I mostly lived in my Christian community bubble, until one day in the early 90s.  I was standing in the checkout line at my local public library in relatively conservative (especially in those days) Orange County, California.   This was before self-checkout, and sometimes you actually had to stand in a line to check out materials.  A couple of places ahead of me in line stood someone, whose back was to me, wearing a t-shirt with the then-less-frequently-heard F-word written across it.  I don’t recall the entire phrase, but it stood out to me because it was on a t-shirt in a public library!   I remember thinking, “There are kids here!   Don’t these people have any restraint?   Where are their parents, who should be feeling them they can’t wear that shirt in public?” I believe the wearer was probably in his late teens, early 20s at most.   I don’t believe the library staff said anything to the patron, but perhaps the same slogan wasn’t repeated on the front, so they may not have seen what I did.

    Not long after, the same word became common on bumper stickers.

    The culture has continued to degrade ever since.  

    • #8
  9. DaveSchmidt Coolidge
    DaveSchmidt
    @DaveSchmidt

    Jerry Giordano (Arizona Patrio… (View Comment):

    Great post, Keith.

    We had a strange experience in my house last night. Over dinner, my wife and my teenage daughters wanted to watch the movie Grease, principally because my older daughter planned to use the song You’re The One That I Want in a dance routine. My girls had not seen the movie before.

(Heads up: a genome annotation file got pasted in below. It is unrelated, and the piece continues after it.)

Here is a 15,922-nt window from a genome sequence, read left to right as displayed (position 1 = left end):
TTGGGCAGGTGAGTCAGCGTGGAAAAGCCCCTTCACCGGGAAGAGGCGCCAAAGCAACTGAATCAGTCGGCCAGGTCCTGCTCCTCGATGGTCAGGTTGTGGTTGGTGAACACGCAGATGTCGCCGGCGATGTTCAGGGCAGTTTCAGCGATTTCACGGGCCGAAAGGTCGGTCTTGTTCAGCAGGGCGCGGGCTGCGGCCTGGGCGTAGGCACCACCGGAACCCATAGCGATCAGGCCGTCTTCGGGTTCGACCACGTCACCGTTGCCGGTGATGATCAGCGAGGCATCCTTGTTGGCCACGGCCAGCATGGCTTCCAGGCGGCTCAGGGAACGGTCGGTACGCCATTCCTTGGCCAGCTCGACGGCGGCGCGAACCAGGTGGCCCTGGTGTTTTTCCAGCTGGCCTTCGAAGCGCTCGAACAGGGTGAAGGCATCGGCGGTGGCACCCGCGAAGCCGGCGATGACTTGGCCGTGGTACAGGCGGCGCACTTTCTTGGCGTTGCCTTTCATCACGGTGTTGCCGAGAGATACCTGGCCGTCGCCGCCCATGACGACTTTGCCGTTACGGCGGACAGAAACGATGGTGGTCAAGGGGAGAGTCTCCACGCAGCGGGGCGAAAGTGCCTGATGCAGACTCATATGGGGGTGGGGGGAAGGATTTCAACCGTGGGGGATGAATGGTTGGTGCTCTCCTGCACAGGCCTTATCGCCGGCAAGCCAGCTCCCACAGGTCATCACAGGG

I was hesitant, honestly, but went along with my impression that my wife thought that it was OK. In fairness to both me and my wife, it’s been quite a long time, probably decades, since either of us watched the movie.

    Unlike me, my girls have been raised in a Christian homeschool environment. They are 13 and 18 years old. Grease was rated PG.

    My girls — and my wife and I — were appalled at the crudity of the movie and the open references to teenage sexuality. My wife wasn’t sure if she understood the references when she first saw the movie, though watching it now, it’s hard to see how anyone couldn’t.

    Of course, the overall message of Grease is just horrible. It actually gets very, very close to being a good message. The problem is that lovely, good girl Sandra Dee transforms into the slutty, smoking Sandy in the final scene.

    And this plot twist was completely unnecessary, because remember that just before Sandy shows up in all her whorish sluttiness, Danny shows up wearing a letterman’s sweater. His friends give him a hard time, but he holds to his decision to make something of himself for the sake of the good girl. But then instead of welcoming Danny to the light side, Sandy joins him on the dark side.